K-1 Fiancé Visa Application Process

If you are applying for a K-1 fiancé visa, here is an overview of the visa application process. Get ready for a large amount of paperwork and numerous forms. But countless other immigrants have made it through, and so can you.

Obtaining a K-1 fiancé visa involves three major steps:

Step 1: Your U.S. citizen fiancé submits a fiancé visa petition to U.S. Citizenship and Immigration Services (USCIS). This is done on Form I-129F, which is available for free download -- go to the Form I-129F page of the USCIS website (and don't confuse it with Form I-129, which is used by employers petitioning for workers). In addition to filling out the form, the petitioner must prepare various documents, for example proving his or her U.S. citizenship status and the fact that you two have met in person within the last two years.

Step 2: After USCIS approves your visa petition approval, it notifies not only the U.S. citizen petitioner, but also the National Visa Center (NVC) in New Hampshire. The NVC will advises you which consulate it is forwarding your case to.

Step 3: You fill out forms, see a doctor (one approved by the U.S. consulate) to get a medical exam report, and present everything to a U.S. consulate in your home country. There, you attend an interview and hopefully receive your K-1 fiance visa. Your U.S. citizen petitioner does not typically attend this interview. Once you enter the U.S., you will have 90 days in which to get married and either leave the country of apply for a green card (adjustment of status). This process involves even more paperwork than the fiance visa did.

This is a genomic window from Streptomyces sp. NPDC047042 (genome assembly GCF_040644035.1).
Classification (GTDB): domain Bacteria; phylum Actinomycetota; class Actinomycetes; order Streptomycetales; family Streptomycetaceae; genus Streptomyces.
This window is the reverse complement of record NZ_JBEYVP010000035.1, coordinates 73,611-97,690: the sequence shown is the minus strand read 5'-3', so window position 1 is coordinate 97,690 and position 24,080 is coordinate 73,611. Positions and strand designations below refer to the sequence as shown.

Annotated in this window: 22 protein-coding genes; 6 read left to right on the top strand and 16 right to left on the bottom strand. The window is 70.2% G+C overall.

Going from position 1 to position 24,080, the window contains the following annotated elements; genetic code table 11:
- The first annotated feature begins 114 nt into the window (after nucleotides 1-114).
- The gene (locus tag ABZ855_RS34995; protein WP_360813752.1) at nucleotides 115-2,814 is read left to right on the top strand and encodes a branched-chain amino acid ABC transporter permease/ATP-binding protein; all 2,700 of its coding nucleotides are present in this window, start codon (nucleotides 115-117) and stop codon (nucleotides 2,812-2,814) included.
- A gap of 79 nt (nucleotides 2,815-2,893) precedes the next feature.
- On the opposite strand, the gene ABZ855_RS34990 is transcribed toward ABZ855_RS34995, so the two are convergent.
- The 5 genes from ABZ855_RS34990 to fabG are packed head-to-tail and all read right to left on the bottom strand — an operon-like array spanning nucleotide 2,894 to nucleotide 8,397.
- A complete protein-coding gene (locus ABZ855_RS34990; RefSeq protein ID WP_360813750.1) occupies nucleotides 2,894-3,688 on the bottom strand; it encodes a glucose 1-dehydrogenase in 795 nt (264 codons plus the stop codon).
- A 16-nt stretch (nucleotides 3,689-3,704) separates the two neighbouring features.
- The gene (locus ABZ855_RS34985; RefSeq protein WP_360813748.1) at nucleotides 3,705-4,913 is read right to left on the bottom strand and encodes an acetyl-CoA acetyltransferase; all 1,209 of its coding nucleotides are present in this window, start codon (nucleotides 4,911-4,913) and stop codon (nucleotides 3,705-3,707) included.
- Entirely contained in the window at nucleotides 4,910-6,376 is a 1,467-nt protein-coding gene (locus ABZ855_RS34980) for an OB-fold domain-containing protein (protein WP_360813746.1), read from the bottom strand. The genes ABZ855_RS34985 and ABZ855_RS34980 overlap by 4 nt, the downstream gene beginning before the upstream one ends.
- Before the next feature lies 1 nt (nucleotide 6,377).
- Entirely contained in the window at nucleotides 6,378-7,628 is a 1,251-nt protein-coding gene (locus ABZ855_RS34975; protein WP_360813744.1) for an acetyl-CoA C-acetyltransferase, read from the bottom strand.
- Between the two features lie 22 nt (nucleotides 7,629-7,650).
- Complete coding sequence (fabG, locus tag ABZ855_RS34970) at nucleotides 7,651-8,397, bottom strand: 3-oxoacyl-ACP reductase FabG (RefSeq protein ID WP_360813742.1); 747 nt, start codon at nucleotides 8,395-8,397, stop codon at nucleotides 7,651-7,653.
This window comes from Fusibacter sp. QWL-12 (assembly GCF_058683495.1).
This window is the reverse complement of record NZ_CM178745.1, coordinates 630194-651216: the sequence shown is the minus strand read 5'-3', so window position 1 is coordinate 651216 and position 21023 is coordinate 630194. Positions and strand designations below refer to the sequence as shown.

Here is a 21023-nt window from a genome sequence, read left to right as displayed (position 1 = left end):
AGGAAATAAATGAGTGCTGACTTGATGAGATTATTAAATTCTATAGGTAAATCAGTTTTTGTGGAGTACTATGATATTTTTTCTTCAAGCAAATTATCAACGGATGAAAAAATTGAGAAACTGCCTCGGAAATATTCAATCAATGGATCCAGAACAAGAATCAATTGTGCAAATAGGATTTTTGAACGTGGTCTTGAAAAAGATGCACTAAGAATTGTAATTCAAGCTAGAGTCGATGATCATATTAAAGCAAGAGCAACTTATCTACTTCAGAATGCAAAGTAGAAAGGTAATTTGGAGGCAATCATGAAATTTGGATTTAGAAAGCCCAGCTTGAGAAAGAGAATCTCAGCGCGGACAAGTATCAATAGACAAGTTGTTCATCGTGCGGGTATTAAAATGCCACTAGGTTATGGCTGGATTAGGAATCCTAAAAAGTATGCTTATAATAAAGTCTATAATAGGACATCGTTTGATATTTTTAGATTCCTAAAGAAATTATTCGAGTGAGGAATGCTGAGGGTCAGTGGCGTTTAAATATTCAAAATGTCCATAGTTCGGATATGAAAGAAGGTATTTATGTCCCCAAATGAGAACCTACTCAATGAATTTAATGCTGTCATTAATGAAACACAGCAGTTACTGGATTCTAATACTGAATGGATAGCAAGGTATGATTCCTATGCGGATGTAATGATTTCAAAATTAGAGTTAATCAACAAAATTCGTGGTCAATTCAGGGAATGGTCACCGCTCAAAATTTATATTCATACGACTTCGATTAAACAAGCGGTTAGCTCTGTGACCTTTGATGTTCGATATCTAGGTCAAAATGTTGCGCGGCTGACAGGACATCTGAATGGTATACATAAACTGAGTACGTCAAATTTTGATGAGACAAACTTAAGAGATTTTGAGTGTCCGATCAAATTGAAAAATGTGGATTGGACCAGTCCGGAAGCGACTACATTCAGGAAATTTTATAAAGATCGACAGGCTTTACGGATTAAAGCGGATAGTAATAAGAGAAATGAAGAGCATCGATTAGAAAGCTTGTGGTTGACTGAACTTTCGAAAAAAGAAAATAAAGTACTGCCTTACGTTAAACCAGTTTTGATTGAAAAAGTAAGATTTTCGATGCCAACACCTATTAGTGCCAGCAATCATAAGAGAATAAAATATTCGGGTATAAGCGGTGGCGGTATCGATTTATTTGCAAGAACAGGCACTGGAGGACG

In rare instances, some couples have to attend a fraud interview if the government has doubts about their intended marriage being the real thing. This could happen either as part of Step One or after Step Three.

Many couples wish that they could take a quick trip to the United States while waiting for the fiancé visa to be granted. Unfortunately, once you have submitted any part of your fiancé visa application, you are unlikely to be granted entry as a tourist. This is because either the U.S. consulate to which you apply for a visitor visa, or the U.S. border officer who meets you at the airport or other point of entry, will likely believe that your real intention in using the tourist visa is to get married and then apply for your green card in the United States. That would be an inappropriate use of the tourist visa and could be considered visa fraud. With visa fraud on your immigration record, you would have a difficult time getting approved for any sort of U.S. visa or green card.

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